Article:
Course Objectives (2 CE Credits)
Everyone wants to experience a restful night’s sleep. In Dr. Tucker’s practice, it’s routine for patients and clinicians to discuss sleep and airway health. As a result of this discussion, many patients admit to a lack of energy or excessive daytime sleepiness. In this article, Dr. Tucker addresses the important conversation that patients and clinicians must have to help those who suffer from sleep-disordered breathing.
- Statistics which convey the number of affected – or high risk – patients a clinician may have in his or her practice
- What questions you should ask to assist in the diagnosis of sleep-related disorders
- The benefits to expanding your dental practice to treat patients who suffer from snoring and obstructive sleep apnea (OSA)
- Explaining a sleep study to patients in an easy to remember analogy
- An explanation of the apnea-hypopnea index (AHI)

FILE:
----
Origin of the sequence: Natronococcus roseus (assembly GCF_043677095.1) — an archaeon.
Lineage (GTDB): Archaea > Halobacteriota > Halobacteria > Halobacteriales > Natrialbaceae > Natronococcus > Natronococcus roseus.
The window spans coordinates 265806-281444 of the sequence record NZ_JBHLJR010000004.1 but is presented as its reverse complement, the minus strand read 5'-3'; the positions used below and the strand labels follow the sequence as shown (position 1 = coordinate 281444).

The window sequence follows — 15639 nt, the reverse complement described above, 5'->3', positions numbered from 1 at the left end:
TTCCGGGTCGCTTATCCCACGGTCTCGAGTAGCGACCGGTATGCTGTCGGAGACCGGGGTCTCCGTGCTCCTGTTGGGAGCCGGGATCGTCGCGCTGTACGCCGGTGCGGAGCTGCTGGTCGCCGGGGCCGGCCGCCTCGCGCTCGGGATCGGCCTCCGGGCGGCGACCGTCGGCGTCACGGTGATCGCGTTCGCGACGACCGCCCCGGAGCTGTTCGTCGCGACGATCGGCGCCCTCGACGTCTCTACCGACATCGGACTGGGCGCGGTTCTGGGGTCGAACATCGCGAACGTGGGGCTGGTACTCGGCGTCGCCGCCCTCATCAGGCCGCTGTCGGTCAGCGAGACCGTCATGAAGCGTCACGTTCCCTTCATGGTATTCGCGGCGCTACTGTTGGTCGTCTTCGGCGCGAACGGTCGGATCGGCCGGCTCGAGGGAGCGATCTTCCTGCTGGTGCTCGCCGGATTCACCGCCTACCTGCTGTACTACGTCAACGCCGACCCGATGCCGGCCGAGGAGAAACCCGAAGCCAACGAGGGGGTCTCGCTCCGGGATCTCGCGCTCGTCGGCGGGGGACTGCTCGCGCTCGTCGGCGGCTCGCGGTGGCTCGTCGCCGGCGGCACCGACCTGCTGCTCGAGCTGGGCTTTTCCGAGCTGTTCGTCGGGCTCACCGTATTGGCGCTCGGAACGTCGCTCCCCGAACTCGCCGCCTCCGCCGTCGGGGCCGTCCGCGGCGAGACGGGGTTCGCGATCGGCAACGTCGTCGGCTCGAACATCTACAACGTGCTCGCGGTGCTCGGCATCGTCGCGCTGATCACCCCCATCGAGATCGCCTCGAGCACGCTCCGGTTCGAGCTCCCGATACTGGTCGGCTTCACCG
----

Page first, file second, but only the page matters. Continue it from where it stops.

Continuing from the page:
- Seven things you should know to become involved in sleep dentistry
In Dr. Tucker’s experience, dental sleep medicine has been a beneficial component of his practice. Many doctors who have become involved in sleep dentistry have expressed how much they enjoy building their practice with a service that offers so many benefits, including the opportunity to assist medical colleagues in providing life-changing treatment for patients.
- Sleep apnea information for clinicians [internet]. Washington, D.C.: American Sleep Apnea Association; c2017 [cited 2018 Nov 5]. Available from: https://www.sleepapnea.org/learn/sleep-apnea-information-clinicians.
- Young T, Evans L, Finn L, Palta M. Estimation of the clinically diagnosed proportion of sleep apnea syndrome in middle-aged men and women. Sleep. 1997 Sep;20(9):705-6.
- Hiestand DM, Britz P, Goldman M, Phillips B. Prevalence of symptoms and risk of sleep apnea in the U.S. population: Results from the national sleep foundation sleep in America 2005 poll. Chest. 2006 Sep;130(3):780-6.